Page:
How to Narrow the Digital Divide in U.S. Health Care
All too often advances in digital health tools don’t benefit disadvantaged populations. One reason is new ventures and their backers make assumptions about this market that aren’t true. By partnering with academic institutions that are focused on helping indigent patients, digital health companies can develop products that profitably serve all market segments and help make health care more equitable. This article offers six lessons gleaned from an incubator at the University of California, San Francisco.
Private-sector innovations in digital health are critical to delivering high-quality health care. However, many promising health information technology (HIT) solutions are not adopted and used by Medicaid patients and other vulnerable populations or implemented in the care settings where a high proportion of these patients receive care. Without action, this “digital divide” will only widen.
Stark disparities in health care access were revealed anew during the Covid-19 pandemic. These issues are essential to address given the disproportionate burden of illness faced by patients from lower socioeconomic backgrounds and the gaps in digital strategies to provide them with better prevention and treatment.
One solution is academic-industry partnerships. As researchers, we bring deep experience implementing and evaluating technology in underresourced health care settings. Private-sector companies excel at building, testing, and scaling tech innovations. To synergize these proficiencies, we founded UCSF S.O.L.V.E. Health Tech, an HIT incubator embedded in the University of California, San Francisco (UCSF).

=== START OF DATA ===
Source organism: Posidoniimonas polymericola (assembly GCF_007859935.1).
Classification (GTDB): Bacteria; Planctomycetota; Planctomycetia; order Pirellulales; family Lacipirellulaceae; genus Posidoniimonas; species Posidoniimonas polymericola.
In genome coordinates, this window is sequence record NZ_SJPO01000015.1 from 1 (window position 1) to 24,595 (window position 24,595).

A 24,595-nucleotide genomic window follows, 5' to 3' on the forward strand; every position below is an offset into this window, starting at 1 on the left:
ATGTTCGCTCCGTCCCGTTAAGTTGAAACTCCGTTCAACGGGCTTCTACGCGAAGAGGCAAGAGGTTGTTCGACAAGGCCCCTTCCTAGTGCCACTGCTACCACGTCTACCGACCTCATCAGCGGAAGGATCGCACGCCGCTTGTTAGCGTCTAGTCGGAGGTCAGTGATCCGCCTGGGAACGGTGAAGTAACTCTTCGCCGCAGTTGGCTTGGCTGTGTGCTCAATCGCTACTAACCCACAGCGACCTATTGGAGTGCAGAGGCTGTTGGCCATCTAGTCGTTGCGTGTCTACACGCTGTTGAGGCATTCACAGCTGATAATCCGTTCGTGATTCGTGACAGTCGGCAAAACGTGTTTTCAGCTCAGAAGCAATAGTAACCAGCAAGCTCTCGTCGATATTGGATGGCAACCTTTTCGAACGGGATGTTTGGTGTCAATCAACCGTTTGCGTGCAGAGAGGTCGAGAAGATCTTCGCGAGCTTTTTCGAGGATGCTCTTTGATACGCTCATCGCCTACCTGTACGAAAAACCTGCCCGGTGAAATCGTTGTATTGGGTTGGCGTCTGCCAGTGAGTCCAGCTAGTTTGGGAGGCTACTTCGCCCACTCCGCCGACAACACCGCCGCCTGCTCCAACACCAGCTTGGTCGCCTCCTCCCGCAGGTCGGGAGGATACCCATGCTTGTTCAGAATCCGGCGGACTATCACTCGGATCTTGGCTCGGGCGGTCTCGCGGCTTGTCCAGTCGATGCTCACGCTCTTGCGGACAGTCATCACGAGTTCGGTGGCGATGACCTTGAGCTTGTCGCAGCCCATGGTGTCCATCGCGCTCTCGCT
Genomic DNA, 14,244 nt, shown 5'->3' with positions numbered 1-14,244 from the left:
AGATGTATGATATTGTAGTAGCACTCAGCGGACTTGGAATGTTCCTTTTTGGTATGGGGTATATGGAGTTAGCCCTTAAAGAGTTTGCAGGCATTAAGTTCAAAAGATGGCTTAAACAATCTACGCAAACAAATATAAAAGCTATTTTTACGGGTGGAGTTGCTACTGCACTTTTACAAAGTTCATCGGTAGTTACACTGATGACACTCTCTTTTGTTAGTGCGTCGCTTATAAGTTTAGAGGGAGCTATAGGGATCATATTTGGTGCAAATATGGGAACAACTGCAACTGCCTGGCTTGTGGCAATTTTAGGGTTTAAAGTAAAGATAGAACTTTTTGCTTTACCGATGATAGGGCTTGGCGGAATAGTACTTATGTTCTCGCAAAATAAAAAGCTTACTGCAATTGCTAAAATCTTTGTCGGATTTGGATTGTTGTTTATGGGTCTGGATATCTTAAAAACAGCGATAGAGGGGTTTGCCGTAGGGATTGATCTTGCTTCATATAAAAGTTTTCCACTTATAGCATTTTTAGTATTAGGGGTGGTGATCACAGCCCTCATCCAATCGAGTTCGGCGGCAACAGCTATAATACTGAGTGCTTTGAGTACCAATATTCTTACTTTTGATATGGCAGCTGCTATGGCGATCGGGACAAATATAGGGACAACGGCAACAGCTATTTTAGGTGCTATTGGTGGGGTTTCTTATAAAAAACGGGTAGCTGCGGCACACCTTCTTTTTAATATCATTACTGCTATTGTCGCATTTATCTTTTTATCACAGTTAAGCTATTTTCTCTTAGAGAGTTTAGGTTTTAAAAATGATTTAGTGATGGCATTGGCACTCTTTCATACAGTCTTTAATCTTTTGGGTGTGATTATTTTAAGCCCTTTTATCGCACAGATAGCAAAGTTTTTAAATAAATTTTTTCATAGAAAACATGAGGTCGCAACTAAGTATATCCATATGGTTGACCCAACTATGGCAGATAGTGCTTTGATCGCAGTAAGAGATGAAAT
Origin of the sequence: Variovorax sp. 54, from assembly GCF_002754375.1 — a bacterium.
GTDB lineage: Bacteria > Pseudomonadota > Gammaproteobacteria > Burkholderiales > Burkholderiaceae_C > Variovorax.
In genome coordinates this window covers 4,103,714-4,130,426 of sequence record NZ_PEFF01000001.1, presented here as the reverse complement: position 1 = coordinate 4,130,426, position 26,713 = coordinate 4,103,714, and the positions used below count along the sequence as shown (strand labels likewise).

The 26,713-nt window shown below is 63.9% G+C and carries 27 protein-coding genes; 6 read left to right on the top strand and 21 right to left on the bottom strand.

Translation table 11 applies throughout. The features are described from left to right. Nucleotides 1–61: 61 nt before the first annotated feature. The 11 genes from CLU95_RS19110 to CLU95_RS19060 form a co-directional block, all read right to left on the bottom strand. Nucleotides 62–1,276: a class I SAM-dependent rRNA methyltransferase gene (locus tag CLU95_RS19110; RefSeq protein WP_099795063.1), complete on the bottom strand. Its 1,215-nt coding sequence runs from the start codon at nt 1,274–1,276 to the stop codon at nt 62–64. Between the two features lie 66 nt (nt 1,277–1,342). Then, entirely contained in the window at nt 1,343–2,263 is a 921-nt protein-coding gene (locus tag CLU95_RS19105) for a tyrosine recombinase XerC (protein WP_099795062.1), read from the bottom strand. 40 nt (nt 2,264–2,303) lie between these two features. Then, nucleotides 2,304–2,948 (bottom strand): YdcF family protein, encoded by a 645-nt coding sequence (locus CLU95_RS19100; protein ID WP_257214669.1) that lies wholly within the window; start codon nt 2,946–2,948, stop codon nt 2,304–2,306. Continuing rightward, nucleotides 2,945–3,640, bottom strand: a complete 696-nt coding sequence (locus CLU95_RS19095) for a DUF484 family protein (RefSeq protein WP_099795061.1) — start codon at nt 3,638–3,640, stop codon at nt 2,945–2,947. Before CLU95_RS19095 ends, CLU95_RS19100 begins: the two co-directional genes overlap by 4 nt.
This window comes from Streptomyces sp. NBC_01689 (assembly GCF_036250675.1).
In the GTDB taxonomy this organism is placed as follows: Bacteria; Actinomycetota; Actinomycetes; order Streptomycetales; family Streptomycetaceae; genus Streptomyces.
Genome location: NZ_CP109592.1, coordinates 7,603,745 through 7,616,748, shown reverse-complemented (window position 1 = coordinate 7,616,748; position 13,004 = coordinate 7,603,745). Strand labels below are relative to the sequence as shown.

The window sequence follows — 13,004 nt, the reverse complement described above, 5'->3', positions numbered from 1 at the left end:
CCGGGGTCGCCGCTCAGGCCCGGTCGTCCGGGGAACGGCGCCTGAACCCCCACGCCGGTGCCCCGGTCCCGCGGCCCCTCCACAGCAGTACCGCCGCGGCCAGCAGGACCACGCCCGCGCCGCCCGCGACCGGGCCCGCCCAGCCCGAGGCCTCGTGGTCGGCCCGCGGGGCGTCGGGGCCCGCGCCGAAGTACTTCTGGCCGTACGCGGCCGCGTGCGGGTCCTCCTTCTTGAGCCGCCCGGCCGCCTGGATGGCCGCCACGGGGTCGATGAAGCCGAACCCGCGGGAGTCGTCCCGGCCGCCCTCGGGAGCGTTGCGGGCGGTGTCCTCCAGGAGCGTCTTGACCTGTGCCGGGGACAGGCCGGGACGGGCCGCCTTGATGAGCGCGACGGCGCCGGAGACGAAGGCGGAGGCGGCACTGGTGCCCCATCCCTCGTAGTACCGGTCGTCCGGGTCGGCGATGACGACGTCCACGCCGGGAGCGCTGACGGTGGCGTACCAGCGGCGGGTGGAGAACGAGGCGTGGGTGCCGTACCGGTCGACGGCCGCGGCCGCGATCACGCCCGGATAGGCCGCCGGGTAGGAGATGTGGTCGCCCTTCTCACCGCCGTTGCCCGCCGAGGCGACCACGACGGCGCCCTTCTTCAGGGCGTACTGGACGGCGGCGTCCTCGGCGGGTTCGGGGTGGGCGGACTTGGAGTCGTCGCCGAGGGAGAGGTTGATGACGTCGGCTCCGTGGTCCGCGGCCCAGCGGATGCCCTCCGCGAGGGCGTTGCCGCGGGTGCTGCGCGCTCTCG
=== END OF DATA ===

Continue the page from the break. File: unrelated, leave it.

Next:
Since launching in 2019, S.O.L.V.E has reviewed 33 applications from early to mid-stage digital health companies seeking to expand in the Medicaid space. Our inaugural partners were AppliedVR, which focuses on virtual reality therapeutics, and InquisitHealth, a platform for mentoring patients to make healthy lifestyle choices. During their incubation cycle, each garnered additional venture capital funding and piloted the feasibility and acceptability of their products among socioeconomically diverse patients and settings. With suites of products in use across all 50 states, they have demonstrated improved clinical outcomes for patients from lower socioeconomic groups who are trying to manage conditions such as diabetes, acute pain, and chronic pain.
Here, we share lessons learned to create productive collaborations between for-profit companies and academic organizations focused on public health.
1. Find the Right Partner
We blended the academic practice of peer review with the private-sector model of a pitch competition to identify company partners: stakeholders representing industry, venture capital, academic, health system, payer, and patient perspectives weighed in during the vetting process.